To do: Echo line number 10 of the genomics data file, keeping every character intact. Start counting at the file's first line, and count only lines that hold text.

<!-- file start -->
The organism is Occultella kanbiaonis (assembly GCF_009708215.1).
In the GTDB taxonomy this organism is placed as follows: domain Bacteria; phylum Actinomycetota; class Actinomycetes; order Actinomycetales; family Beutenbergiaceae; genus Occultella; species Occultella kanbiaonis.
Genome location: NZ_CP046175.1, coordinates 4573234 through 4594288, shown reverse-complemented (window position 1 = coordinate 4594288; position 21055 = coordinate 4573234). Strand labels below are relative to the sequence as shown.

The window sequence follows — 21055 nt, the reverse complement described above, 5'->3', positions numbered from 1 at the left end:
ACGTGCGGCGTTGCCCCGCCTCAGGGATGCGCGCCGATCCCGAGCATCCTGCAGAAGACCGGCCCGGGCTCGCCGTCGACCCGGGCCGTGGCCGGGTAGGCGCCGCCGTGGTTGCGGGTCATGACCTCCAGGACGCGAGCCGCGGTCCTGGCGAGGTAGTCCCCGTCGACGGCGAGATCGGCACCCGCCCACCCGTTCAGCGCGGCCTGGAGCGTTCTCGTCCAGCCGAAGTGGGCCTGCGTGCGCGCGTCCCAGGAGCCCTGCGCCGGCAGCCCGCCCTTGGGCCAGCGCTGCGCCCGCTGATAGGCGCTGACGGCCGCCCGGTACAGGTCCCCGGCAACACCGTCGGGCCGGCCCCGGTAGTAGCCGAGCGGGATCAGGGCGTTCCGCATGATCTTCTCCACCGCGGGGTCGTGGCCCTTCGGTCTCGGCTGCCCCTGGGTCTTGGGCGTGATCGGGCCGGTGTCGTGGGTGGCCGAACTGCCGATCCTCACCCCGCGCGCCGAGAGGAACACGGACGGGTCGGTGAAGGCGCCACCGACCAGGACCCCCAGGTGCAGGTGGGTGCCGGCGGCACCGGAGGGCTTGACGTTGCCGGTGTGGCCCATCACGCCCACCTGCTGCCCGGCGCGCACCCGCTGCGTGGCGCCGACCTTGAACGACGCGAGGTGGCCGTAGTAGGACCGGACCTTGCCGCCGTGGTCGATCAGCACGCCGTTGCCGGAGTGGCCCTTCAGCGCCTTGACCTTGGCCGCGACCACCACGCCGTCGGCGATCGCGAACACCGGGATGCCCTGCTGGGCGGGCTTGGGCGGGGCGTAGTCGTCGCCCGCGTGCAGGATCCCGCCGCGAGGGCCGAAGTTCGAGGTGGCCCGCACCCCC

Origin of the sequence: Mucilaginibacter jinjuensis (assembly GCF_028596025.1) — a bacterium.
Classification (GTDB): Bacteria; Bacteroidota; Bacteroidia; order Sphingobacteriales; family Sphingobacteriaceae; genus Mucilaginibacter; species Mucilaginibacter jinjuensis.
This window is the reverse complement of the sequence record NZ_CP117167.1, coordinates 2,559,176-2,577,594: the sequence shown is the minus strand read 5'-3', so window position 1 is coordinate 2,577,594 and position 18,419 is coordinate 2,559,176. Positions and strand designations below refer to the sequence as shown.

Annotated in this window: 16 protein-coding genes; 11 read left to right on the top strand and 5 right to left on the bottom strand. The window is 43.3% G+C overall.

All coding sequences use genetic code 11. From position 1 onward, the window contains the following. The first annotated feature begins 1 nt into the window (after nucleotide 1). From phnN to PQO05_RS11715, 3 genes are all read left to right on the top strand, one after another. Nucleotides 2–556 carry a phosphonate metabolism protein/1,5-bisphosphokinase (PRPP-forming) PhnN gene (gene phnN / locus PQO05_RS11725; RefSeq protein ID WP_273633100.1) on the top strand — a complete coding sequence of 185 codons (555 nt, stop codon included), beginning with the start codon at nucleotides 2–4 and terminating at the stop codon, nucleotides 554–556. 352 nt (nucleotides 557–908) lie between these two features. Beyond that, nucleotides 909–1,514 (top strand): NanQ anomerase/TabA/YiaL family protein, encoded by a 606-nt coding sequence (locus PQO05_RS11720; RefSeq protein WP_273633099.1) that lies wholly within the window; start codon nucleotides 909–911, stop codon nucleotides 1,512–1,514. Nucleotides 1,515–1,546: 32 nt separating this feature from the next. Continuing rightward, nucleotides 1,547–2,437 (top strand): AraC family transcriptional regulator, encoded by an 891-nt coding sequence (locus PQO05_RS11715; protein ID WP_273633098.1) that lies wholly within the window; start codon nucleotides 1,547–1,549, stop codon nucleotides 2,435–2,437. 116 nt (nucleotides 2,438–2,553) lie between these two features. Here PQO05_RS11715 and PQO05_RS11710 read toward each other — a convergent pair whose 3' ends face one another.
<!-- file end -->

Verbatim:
All coding sequences use genetic code 11. From position 1 onward, the window contains the following. The first annotated feature begins 1 nt into the window (after nucleotide 1). From phnN to PQO05_RS11715, 3 genes are all read left to right on the top strand, one after another. Nucleotides 2–556 carry a phosphonate metabolism protein/1,5-bisphosphokinase (PRPP-forming) PhnN gene (gene phnN / locus PQO05_RS11725; RefSeq protein ID WP_273633100.1) on the top strand — a complete coding sequence of 185 codons (555 nt, stop codon included), beginning with the start codon at nucleotides 2–4 and terminating at the stop codon, nucleotides 554–556. 352 nt (nucleotides 557–908) lie between these two features. Beyond that, nucleotides 909–1,514 (top strand): NanQ anomerase/TabA/YiaL family protein, encoded by a 606-nt coding sequence (locus PQO05_RS11720; RefSeq protein WP_273633099.1) that lies wholly within the window; start codon nucleotides 909–911, stop codon nucleotides 1,512–1,514. Nucleotides 1,515–1,546: 32 nt separating this feature from the next. Continuing rightward, nucleotides 1,547–2,437 (top strand): AraC family transcriptional regulator, encoded by an 891-nt coding sequence (locus PQO05_RS11715; protein ID WP_273633098.1) that lies wholly within the window; start codon nucleotides 1,547–1,549, stop codon nucleotides 2,435–2,437. 116 nt (nucleotides 2,438–2,553) lie between these two features. Here PQO05_RS11715 and PQO05_RS11710 read toward each other — a convergent pair whose 3' ends face one another.